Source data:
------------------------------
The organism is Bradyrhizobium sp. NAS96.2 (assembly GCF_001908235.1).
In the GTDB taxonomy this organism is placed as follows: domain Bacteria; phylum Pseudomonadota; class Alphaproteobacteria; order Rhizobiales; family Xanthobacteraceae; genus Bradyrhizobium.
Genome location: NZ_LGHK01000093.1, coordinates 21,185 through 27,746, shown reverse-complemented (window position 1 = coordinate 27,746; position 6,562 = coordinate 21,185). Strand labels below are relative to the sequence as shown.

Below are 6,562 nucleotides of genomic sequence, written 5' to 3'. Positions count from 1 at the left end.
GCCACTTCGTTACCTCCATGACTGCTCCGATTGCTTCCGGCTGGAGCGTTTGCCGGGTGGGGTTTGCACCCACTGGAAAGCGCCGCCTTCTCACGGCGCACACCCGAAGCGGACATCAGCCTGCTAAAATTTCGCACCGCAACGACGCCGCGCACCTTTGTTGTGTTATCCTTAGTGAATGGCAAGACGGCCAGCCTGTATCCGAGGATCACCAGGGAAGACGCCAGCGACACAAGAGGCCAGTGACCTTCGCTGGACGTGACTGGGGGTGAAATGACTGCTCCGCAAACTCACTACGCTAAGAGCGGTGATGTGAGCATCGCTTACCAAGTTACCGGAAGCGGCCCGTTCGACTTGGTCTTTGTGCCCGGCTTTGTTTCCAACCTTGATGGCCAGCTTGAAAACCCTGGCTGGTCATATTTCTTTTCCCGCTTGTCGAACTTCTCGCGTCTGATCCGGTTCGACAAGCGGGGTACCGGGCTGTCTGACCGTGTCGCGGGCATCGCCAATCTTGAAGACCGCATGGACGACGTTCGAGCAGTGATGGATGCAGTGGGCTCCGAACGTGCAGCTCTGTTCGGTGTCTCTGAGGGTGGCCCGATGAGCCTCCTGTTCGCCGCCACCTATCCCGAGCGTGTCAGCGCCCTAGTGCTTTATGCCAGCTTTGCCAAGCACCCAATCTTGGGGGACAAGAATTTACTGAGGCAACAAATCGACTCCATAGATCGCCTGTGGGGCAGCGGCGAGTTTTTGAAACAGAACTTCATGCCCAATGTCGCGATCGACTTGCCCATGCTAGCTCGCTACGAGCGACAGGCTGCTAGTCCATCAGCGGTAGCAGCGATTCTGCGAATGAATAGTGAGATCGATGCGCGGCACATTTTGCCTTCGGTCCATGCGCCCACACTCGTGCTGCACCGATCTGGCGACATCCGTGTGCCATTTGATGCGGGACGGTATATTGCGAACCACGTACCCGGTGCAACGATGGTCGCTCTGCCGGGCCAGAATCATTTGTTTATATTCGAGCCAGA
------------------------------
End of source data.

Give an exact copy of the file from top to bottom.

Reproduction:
The organism is Bradyrhizobium sp. NAS96.2 (assembly GCF_001908235.1).
In the GTDB taxonomy this organism is placed as follows: domain Bacteria; phylum Pseudomonadota; class Alphaproteobacteria; order Rhizobiales; family Xanthobacteraceae; genus Bradyrhizobium.
Genome location: NZ_LGHK01000093.1, coordinates 21,185 through 27,746, shown reverse-complemented (window position 1 = coordinate 27,746; position 6,562 = coordinate 21,185). Strand labels below are relative to the sequence as shown.

Below are 6,562 nucleotides of genomic sequence, written 5' to 3'. Positions count from 1 at the left end.
GCCACTTCGTTACCTCCATGACTGCTCCGATTGCTTCCGGCTGGAGCGTTTGCCGGGTGGGGTTTGCACCCACTGGAAAGCGCCGCCTTCTCACGGCGCACACCCGAAGCGGACATCAGCCTGCTAAAATTTCGCACCGCAACGACGCCGCGCACCTTTGTTGTGTTATCCTTAGTGAATGGCAAGACGGCCAGCCTGTATCCGAGGATCACCAGGGAAGACGCCAGCGACACAAGAGGCCAGTGACCTTCGCTGGACGTGACTGGGGGTGAAATGACTGCTCCGCAAACTCACTACGCTAAGAGCGGTGATGTGAGCATCGCTTACCAAGTTACCGGAAGCGGCCCGTTCGACTTGGTCTTTGTGCCCGGCTTTGTTTCCAACCTTGATGGCCAGCTTGAAAACCCTGGCTGGTCATATTTCTTTTCCCGCTTGTCGAACTTCTCGCGTCTGATCCGGTTCGACAAGCGGGGTACCGGGCTGTCTGACCGTGTCGCGGGCATCGCCAATCTTGAAGACCGCATGGACGACGTTCGAGCAGTGATGGATGCAGTGGGCTCCGAACGTGCAGCTCTGTTCGGTGTCTCTGAGGGTGGCCCGATGAGCCTCCTGTTCGCCGCCACCTATCCCGAGCGTGTCAGCGCCCTAGTGCTTTATGCCAGCTTTGCCAAGCACCCAATCTTGGGGGACAAGAATTTACTGAGGCAACAAATCGACTCCATAGATCGCCTGTGGGGCAGCGGCGAGTTTTTGAAACAGAACTTCATGCCCAATGTCGCGATCGACTTGCCCATGCTAGCTCGCTACGAGCGACAGGCTGCTAGTCCATCAGCGGTAGCAGCGATTCTGCGAATGAATAGTGAGATCGATGCGCGGCACATTTTGCCTTCGGTCCATGCGCCCACACTCGTGCTGCACCGATCTGGCGACATCCGTGTGCCATTTGATGCGGGACGGTATATTGCGAACCACGTACCCGGTGCAACGATGGTCGCTCTGCCGGGCCAGAATCATTTGTTTATATTCGAGCCAGA